Marketing to different cultures challenging and rewarding

Roberto Garcia
Roberto Garcia

Phil Castle, The Business Times

Businesses face challenges in marketing to different cultures. But those firm that do it right can find a growing customer base for their products and services, according to an entrepreneur who was involved in multicultural marketing for some of the biggest brand names in the country.

Roberto Garcia was scheduled to lead a presentation on multicultural marketing in Grand Junction as well as speak at an event hosted by the Western Colorado Latino Chamber of Commerce.

In a telephone interview beforehand with the Business Times, Garcia discussed the challenges and rewards of multicultural marketing as well as his latest venture, a company that’s developed a smartphone application that provides simultaneous translations of movies.

While he was born and raised in Mexico, Garcia has lived in the United States for about a dozen years. He earned a bachelor’s degree from the University of Notre Dame and master’s of business administration degree from the University of North Carolina at Charlotte.

He became involved in multicultural marketing with an advertising agency and worked with such brands as Budweiser, ESPN and Mars Chocolate. He subsequently joined Budweiser and was involved in developing and marketing new products.

Multicultural marketing presents challenges, Garcia said, starting with the different languages involved. It’s important for businesses to listen to customers and what they’re saying about products and services. But it’s more difficult when those customers literally speak a different language.

Some marketing efforts work on a universal basis. But other efforts must be tailored to a given culture, Garcia said. He cited as an example a campaign offering encouragement to people afflicted with cancer. Marketing efforts to Anglo-Americans encouraged them to fight cancer on an individual level. Marketing efforts to Hispanics emphasized the support of family and the community.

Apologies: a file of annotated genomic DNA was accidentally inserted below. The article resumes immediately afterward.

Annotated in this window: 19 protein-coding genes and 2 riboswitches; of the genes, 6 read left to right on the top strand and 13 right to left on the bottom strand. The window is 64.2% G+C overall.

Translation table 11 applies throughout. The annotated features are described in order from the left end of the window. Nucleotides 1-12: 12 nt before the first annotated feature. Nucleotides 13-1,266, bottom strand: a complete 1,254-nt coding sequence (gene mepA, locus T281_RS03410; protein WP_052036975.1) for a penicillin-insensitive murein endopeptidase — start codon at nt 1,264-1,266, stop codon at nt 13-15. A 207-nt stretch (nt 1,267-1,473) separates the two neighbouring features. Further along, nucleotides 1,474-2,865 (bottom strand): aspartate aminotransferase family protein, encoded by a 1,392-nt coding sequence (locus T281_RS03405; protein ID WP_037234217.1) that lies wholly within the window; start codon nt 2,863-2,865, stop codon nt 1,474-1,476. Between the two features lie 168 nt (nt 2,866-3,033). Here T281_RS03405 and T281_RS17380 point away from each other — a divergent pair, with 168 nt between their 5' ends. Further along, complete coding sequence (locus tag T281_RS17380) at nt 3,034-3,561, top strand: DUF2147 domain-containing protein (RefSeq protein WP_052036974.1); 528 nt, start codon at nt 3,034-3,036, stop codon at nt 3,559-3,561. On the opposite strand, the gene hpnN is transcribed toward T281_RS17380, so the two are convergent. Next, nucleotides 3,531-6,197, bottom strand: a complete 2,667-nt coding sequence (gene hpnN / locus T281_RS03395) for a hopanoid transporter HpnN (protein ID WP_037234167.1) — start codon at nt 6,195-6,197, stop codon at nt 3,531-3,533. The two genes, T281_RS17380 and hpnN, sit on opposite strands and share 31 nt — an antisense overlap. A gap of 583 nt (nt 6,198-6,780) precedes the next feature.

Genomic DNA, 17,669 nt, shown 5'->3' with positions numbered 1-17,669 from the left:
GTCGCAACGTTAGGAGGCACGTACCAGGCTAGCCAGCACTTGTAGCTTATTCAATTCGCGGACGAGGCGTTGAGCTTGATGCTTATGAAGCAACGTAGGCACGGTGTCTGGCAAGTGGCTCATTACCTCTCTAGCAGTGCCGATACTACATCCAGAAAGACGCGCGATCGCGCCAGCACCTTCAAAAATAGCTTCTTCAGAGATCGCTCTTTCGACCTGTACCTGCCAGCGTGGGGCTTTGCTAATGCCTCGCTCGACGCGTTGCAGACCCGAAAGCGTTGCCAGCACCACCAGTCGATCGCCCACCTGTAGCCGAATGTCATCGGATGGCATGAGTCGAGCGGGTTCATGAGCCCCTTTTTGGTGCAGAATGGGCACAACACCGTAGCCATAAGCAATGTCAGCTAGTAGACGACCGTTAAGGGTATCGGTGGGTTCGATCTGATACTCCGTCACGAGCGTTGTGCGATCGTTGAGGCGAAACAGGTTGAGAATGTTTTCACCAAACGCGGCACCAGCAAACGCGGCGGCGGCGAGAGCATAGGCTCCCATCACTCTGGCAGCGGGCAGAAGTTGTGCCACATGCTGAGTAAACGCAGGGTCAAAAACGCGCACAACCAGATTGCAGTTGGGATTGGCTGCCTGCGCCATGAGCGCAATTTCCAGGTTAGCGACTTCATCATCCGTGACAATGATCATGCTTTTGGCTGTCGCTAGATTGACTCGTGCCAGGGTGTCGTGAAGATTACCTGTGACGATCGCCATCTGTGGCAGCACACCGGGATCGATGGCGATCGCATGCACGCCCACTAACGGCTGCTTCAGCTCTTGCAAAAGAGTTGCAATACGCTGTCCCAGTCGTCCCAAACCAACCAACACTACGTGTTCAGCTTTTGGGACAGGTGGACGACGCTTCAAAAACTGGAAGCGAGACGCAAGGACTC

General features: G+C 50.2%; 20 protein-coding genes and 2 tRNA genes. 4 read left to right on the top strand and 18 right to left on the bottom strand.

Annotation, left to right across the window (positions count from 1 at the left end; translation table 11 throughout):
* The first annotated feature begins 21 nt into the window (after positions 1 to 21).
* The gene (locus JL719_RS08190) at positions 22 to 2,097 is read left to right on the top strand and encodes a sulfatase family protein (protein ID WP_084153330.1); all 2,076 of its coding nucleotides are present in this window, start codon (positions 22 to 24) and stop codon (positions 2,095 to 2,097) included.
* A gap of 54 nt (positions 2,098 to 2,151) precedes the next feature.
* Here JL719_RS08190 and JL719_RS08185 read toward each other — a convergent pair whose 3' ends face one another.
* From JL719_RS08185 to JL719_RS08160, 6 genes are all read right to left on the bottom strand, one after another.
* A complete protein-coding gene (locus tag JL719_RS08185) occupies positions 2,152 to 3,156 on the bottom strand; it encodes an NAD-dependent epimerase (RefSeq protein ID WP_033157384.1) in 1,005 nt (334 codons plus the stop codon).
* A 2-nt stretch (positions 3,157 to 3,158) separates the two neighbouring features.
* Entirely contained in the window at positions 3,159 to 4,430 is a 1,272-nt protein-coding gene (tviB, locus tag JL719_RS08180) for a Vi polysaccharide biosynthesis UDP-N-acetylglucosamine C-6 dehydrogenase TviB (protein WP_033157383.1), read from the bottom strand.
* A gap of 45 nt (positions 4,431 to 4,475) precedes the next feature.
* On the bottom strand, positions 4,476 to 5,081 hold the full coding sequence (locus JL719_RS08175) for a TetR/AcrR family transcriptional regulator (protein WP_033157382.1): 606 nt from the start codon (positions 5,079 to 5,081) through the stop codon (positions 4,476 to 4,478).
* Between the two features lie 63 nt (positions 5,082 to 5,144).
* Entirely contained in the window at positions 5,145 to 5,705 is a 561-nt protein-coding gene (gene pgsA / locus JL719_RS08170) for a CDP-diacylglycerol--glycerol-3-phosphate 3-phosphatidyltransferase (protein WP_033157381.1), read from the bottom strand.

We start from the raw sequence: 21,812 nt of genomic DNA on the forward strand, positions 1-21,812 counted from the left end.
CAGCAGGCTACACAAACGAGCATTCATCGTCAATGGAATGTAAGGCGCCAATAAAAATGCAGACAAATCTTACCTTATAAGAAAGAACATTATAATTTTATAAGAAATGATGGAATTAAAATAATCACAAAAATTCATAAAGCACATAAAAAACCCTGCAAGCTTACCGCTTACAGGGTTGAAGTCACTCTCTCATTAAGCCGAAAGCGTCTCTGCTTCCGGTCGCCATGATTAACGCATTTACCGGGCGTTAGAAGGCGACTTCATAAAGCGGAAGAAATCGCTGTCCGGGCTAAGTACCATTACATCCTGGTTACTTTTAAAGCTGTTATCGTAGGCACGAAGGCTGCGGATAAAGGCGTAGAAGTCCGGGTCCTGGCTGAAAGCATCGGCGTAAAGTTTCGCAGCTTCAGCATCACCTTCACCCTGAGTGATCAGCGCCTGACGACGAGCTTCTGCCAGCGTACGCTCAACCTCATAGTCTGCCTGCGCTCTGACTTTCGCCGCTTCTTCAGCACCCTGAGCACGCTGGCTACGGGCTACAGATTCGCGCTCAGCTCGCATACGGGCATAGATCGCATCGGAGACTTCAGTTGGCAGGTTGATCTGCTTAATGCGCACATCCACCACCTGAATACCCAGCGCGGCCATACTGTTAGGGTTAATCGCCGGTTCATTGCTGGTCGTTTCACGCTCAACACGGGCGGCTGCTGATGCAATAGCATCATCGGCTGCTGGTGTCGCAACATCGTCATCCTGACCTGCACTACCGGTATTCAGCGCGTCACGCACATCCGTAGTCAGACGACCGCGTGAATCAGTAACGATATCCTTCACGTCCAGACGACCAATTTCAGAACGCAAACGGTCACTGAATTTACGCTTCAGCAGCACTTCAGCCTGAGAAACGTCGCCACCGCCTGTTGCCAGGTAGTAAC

Marketing to different cultures must take into account the values of that culture and what’s considered important, Garcia said.

Multicultural marketing offers rewards, though, in reaching growing groups of customers, Garcia said. Ultimately, multicultural marketing will be required to keep pace with changing demographics, he added.

According to Census Bureau projections, the proportion of Hispanics in the U.S. population is expected to more than double from 17 percent to 31 percent by 2060. Asians are expected to increase from 5 percent of the population to 8 percent. Much sooner, around 2028, what are now racial and ethnic minorities will become a majority among adults ages 18 to 29.

There are opportunities for businesses of all sizes — from large multinational corporations to small firms — to bolster business through multicultural marketing, Garcia said.

Garcia himself hopes to serve customers who speak different languages with Listo, a company he founded to develop a smartphone application that provides simultaneous translations for movies.

The app uses the different soundtracks studios produce in up to 25 different languages in distributing movies to foreign markets. The app samples the sound in a theater to detect a kind of acoustic fingerprint and then synchronizes the foreign language soundtrack with what appears on the screen, Garcia said.

The app can only be used with headphones and also dims smartphone screens when its in use.

Garcia said Listo isn’t yet available, but   the concept has generated a lot of interest and he’s working with studios to resolve issues related to intellectual property rights and security to bring the app to market.

Meanwhile, Garcia has won the Arch Grants startup global competition as well as the emerging business of the year award presented by the Hispanic Chamber of Commerce of Metropolitan St. Louis.

Garcia said he came up for the idea for the app during a screening of an “Iron Man” movie. He watched as a father and son seated in front of him were ejected from the theater because the son was quietly translating the movie, line for line, for his father, who apparently spoke only Spanish.

Garcia said he’s working to develop Listo to avoid that situation from recurring, but also to take advantage of an opportunity to serve different cultures.